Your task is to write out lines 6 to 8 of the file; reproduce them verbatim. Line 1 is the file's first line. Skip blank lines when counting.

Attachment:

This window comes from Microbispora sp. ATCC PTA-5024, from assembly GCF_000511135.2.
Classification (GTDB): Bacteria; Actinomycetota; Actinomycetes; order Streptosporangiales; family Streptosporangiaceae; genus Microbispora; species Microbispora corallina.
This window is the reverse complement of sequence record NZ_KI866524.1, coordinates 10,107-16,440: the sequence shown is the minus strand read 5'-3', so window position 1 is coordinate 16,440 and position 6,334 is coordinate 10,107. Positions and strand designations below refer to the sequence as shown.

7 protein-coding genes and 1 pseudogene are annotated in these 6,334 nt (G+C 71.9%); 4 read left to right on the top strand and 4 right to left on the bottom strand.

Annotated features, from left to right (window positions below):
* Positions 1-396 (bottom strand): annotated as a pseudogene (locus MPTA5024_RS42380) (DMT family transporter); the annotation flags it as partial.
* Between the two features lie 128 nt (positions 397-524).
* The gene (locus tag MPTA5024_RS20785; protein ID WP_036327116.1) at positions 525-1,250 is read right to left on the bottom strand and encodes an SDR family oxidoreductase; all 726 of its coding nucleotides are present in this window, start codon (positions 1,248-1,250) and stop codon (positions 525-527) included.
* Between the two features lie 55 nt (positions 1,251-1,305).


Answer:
* Positions 1-396 (bottom strand): annotated as a pseudogene (locus MPTA5024_RS42380) (DMT family transporter); the annotation flags it as partial.
* Between the two features lie 128 nt (positions 397-524).
* The gene (locus tag MPTA5024_RS20785; protein ID WP_036327116.1) at positions 525-1,250 is read right to left on the bottom strand and encodes an SDR family oxidoreductase; all 726 of its coding nucleotides are present in this window, start codon (positions 1,248-1,250) and stop codon (positions 525-527) included.